If you’ve been to the various local craft markets, you’ve likely seen fashion and jewellery designer Johann Mohammed, whose eclectic sense of style and use of African fabrics makes him stand out. Mohammed said his style draws from many different influences, including the need to re-invent himself after recovering from drug addiction.
One of his first influences were the uniforms worn by his Coast Guard Officer father, who also liked European styles. Mohammed was fascinated by Italian and European men’s styles in the 1800s and America in the 1960s. He spent time in New York, where he said he was amazed by the people in The Village, and was also a Rastafarian for a while, all of which he incorporated into his look and his designs.
Mohammed began designing jewellery five years ago after choosing to no longer be addicted to drugs. He made the distinction that it was a choice for him, as he had also chosen to experiment with substances after leaving school. He ended up homeless and living on the streets in New York and then Trinidad, and decided to clean himself up permanently after being chopped, stabbed and having his jaw and nose broken. The main reason for his decision was his family, who had stood by him through everything. Mohammed said he wanted to be a good role model to his son, and he couldn’t stand seeing the pain in his father’s eyes. He said now whenever he feels tempted to go back to drugs, he remembers the pain he went through, instead of the fleeting moments of pleasure. He advises youth not to become substance abusers and wants to set up a charity organization to help troubled teens and older persons who are struggling with addiction, as a way of giving back. Mohammed said many times the rehabilitation programs in T&T are faith-based, without recognizing the clinical and psychological aspects of the problem, so he would offer help from trained people to help addicts manage their illness, “I’ve noticed a lot of drug abusers have mental issues and they use the drugs as a damper for whatever it is they’re feeling.”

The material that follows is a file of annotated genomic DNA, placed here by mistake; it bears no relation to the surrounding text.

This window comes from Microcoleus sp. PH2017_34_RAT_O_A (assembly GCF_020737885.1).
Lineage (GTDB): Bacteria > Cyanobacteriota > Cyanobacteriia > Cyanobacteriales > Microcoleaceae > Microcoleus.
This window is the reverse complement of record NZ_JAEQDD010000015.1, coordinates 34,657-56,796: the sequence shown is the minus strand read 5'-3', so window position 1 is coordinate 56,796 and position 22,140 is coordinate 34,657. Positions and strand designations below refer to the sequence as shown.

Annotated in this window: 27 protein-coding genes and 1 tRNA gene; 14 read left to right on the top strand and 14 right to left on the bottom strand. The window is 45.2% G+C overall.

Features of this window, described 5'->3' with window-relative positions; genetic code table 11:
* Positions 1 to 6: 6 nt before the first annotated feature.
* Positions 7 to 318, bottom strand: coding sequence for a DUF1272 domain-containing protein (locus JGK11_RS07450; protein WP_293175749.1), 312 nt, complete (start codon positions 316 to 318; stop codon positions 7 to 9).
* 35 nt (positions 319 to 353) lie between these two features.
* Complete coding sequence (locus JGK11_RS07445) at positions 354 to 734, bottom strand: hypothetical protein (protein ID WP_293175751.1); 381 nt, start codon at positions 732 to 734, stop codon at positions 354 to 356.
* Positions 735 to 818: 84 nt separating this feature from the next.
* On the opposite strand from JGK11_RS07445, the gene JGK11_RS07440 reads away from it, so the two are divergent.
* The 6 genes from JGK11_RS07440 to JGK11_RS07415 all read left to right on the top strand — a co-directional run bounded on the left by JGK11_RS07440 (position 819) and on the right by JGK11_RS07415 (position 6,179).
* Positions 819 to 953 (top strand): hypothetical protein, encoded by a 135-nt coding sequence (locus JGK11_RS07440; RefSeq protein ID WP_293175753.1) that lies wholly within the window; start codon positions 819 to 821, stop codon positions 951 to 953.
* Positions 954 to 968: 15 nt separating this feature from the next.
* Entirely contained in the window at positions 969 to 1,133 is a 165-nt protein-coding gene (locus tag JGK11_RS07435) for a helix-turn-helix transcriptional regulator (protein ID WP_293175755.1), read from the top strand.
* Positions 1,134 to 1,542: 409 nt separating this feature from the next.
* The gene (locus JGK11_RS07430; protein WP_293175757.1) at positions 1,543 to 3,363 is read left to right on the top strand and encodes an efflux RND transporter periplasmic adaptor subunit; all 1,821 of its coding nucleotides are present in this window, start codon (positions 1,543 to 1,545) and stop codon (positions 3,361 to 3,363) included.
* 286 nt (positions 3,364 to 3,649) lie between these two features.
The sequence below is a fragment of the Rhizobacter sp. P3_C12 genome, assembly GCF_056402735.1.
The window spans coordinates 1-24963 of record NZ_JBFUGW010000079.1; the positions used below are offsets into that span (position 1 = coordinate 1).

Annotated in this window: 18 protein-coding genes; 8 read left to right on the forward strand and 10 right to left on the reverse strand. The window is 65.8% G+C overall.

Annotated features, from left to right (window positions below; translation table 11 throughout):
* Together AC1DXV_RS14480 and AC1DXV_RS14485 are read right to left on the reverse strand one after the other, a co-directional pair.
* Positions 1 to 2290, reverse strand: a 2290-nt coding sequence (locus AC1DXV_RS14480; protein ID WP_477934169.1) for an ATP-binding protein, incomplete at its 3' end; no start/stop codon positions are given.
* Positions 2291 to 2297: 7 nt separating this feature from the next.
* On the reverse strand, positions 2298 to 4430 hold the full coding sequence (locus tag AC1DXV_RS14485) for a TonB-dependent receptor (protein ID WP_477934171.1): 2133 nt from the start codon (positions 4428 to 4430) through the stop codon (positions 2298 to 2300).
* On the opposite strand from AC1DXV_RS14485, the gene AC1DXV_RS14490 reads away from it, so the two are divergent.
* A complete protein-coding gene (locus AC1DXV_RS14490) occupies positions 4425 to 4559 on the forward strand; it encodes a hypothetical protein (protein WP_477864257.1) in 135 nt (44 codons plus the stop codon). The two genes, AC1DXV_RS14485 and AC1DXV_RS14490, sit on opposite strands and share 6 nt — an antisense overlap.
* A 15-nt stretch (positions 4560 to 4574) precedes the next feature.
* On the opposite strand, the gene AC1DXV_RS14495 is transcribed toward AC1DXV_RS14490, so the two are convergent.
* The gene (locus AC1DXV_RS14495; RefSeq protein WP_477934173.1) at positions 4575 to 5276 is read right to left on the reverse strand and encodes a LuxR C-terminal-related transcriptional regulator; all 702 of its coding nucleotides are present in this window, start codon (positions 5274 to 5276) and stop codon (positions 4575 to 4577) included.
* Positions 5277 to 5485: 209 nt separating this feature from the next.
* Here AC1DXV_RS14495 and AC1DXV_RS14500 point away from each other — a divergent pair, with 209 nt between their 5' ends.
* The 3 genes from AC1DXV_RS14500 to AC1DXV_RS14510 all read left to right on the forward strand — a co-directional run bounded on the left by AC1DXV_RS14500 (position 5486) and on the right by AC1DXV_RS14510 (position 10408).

Mohammed did a two year jewellery-making course at Metal Industries Company, which he said was one of the greatest things he has ever done for himself. He began selling his jewellery at craft fairs around Trinidad under the name African Ark Jewellery and amended the techniques he learned to include mixed media such as leather and wood. He works with silver, brass, bronze, leather and wood, and is currently pursuing a course in precious metal clay jewellery. His jewellery designs are heavily influenced by African patterns, as well as indigenous cultures and jewellery from Nepal, Thailand and Bali. He tries to use local materials as much as possible, but says it is difficult to source some of his needs.
Two years ago, Mohammed expanded into fashion, because people were constantly asking him about the clothes he was wearing. He began in men’s fashion, doing tailored trousers in African fabrics, and then introduced a female line in his second year, doing casual and stylish dresses with African fabric accents. He recently had a showing of a mini-collection at San Fernando Fashion Week, which was well-received. Mohammed said he’s inspired by international indigenous cultures and places like Nepal, Thailand and Bali. His fabrics are traditional wax prints imported from Ghana, which he uses to create modern, trendy garments. “I don’t want to be pigeonholed into the fact that I use Afrocentric fabrics now. I would like to grow my line into normal fabrics to express that same sense of style and that modern fresh look. I’d say my aesthetic is trendy, it’s fresh, it’s classic and it’s timeless.”
Mohammed said the major problem he has is production, as there is a shortage of skilled people who can produce a quality product. He thanked his sister, Carla Mohammed, for her help as she currently does all his production. “We want a quality product because if we want to compete with the foreign international markets, we have to have a standard that could go out there on the world stage and stand up on its own. So that’s one thing that I have to thank my sister for that, she’s big on that and her finish is very good.”
Mohammed advises youth who want to work in the fashion industry to make sure that it’s something they are passionate about, and to remember there are different aspects of the industry, so not everyone has to be a designer. He’s willing to take on an apprentice who is serious and willing to learn.
Mohammed can be found at UpMarket on the first Saturday of every month, selling his products. In addition, The Shoppe at the Normandie Hotel carries his jewellery and men’s clothing, while in San Fernando, orders can be placed at The Design Space, which was set up by the organizers of San Fernando Fashion Week.